“Earth Joy Writing is about finding joy when we align our creative practices with natural principles,” writes author Cassie Premo Steele. “It is about committing to a mindfully creative life in collaboration with nature and, in the process, healing both ourselves and the earth.” In this interview, Cassie talks about the ways in which Earth Joy Writing can help writers foster a greater connection between the natural world and their own creativity — and why connecting with nature is so important for not only writers and artists but all of us.
Q: Why is a book about both writing and the earth so important right now?
A: We are living in a time when many people feel increasingly worried about the environment — we can see the effects of climate change in our own neighborhoods as more people experience floods, storms, fires, and droughts that affect their homes, jobs, and lives.
At the same time, people are seeing the need to take care of themselves in creative ways in order to deal with such anxiety and stress.
Writing is a great way to do that — and the reflections and exercises in Earth Joy Writingprovide practical suggestions to get started.
Q: In what ways can thinking about the planet help writers with their process and their creativity?
A: While we often think of the planet as a “thing,” an object apart from us, one of the first lessons in Earth Joy Writing is that “a thing is not a thing.”
Writers know that each leaf and spiderweb and bird can hold a message — perhaps as a metaphor for a feeling, or as a teacher with a lesson, or simply as a spot of beauty in an otherwise harried day.
The lessons in Earth Joy Writing build upon this inner wisdom that writers already possess and allow them to go deeper through focused prompts, exercises, and reflections that they can use in their current writing projects.
Q: Do you have any advice for writers who find themselves rather addicted to their devices and/or social media? In what ways can disconnecting be helpful for writers?
A: I completely understand the desire to be connected to the world through these ways! Especially when so often it seems there is another crisis on a regular basis, it can be nerve-wracking not to know what’s going on.
But it is for this reason that it’s vitally important to take time out.
The natural world holds a very different rhythm than our digital communications do. It is slower, more subtle. If you aren’t paying close attention, you’ll miss it.
I find that simply leaving my phone in the house when I go outside to fill the bird feeders in the morning is a nice way to start the day in rhythm with the world around me. That cardinal’s chip-chip-chips, the wren’s bob and weave, the hummingbird’s sips in the purple Rose of Sharon tree — I’d miss these if I weren’t paying attention. It sets the tone for the whole day.
And I regularly try to sit outside at night without a device nearby. The starlight, the moon, the shadows in the trees and sounds of crickets — this can be just what we need to unwind and sleep better at night.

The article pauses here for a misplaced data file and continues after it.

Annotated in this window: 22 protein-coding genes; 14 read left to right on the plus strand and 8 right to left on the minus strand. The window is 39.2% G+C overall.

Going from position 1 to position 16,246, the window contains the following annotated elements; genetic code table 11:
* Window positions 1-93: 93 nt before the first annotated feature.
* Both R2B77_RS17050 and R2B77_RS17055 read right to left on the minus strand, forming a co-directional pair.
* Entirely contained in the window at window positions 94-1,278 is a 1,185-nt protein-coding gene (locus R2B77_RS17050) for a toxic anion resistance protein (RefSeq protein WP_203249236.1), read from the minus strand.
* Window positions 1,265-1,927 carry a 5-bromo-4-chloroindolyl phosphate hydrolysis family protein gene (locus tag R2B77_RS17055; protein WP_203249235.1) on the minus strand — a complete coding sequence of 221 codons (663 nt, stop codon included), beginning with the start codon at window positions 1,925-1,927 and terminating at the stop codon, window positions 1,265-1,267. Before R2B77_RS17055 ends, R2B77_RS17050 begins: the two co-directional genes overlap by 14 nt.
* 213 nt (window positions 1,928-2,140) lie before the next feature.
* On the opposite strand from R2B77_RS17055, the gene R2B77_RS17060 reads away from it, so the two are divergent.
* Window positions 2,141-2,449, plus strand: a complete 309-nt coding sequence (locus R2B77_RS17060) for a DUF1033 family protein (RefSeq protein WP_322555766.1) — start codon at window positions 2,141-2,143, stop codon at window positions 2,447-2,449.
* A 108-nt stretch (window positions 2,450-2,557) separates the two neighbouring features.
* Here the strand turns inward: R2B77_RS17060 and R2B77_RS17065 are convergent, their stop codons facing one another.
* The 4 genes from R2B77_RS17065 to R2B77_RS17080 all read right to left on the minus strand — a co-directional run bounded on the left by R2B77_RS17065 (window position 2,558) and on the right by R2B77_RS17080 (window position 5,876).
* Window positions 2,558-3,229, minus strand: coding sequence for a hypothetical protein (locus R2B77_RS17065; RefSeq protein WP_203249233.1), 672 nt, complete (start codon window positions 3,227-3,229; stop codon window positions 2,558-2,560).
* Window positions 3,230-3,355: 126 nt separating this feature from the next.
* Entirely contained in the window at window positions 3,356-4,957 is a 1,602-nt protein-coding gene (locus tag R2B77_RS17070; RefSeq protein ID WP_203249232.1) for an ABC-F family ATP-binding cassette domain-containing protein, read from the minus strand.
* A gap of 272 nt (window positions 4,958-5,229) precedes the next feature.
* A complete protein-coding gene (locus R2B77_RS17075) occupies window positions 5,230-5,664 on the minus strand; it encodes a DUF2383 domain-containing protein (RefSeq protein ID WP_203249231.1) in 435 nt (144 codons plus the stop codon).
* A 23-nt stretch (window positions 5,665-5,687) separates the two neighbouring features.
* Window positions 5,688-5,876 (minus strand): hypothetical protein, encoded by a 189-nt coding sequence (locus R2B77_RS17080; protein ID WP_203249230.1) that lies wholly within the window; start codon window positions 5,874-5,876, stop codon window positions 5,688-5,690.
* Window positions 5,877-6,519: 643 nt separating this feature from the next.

In all these little ways — which don’t take much time, maybe 10 minutes here and there — we are priming ourselves as writers to be mindful, and patient, and more aware of our inner and outer worlds.
Q: How can writers who live in cities connect with nature from where they live?
A: First, look out the window. There is always light and dark, sometimes rain, sometimes sun, sometimes moon — just looking at the sky can be a way of simultaneously getting grounded to the here and now and gaining a higher, wider perspective.
Second, nurture a plant. Many people enjoy succulents because they are easy to care for. But no matter what plant you choose, the process itself of caring for something with water and light can help us remember that we, too, are alive, and part of nature, and need nurturing.
Finally, stay alert. The next time you’re walking down a city street, allow yourself to keep watch — not for danger, but for nature. Can you hear birdsong? Is there a tree nearby? What plants are growing? Maybe an architect has modeled a design after something from the natural world. Maybe you can see water in a river or a puddle. Every “thing” is nature, even in the busiest of urban areas. And remember: a thing is not a thing.
Q: Can you share one of your favorite Earth Joy Writing prompts?
A: Since we’re in back-to-school season, I’ll share this one because often as adults, we forget to play. Especially if you’re a parent with a child returning to school, this might be something fun to do for yourself as you celebrate another year of parenting.
Play with this …
Choose one of the activities you remember doing as a child
and try doing it now. When I gave the participants in one of
my Earth Joy Writing workshops the opportunity to do this,
one woman climbed a tree, and from that vantage point, she
gained a higher perspective on her life, her marriage, and the
changes she wanted to make. What happens when you let
your body play in nature? What do you remember? What do
you realize when you let yourself play?
Q: Where can readers/writers learn more about you and Earth Joy Writing?
A: I encourage people to check out the audio reflections and video workshops I created that are on the book’s website at www.earthjoywriting.com— this will greatly enhance their experience with the book.
They can also visit my website at www.cassiepremosteele.comto learn about my other books of poetry, fiction and non-fiction; watch my TEDx Talk on “Writing as a Way of Calming, Centering and Making Meaning”; and learn about my new audio program, JOYWORK. They can also sign up to get 6 free poetry and meditation audios there.
Cassie Premo Steele, Ph.D., is a poet and the author of sixteen books and audio programs on the themes of creativity, healing, and our connection to the natural world. She works as a writing coach with clients internationally.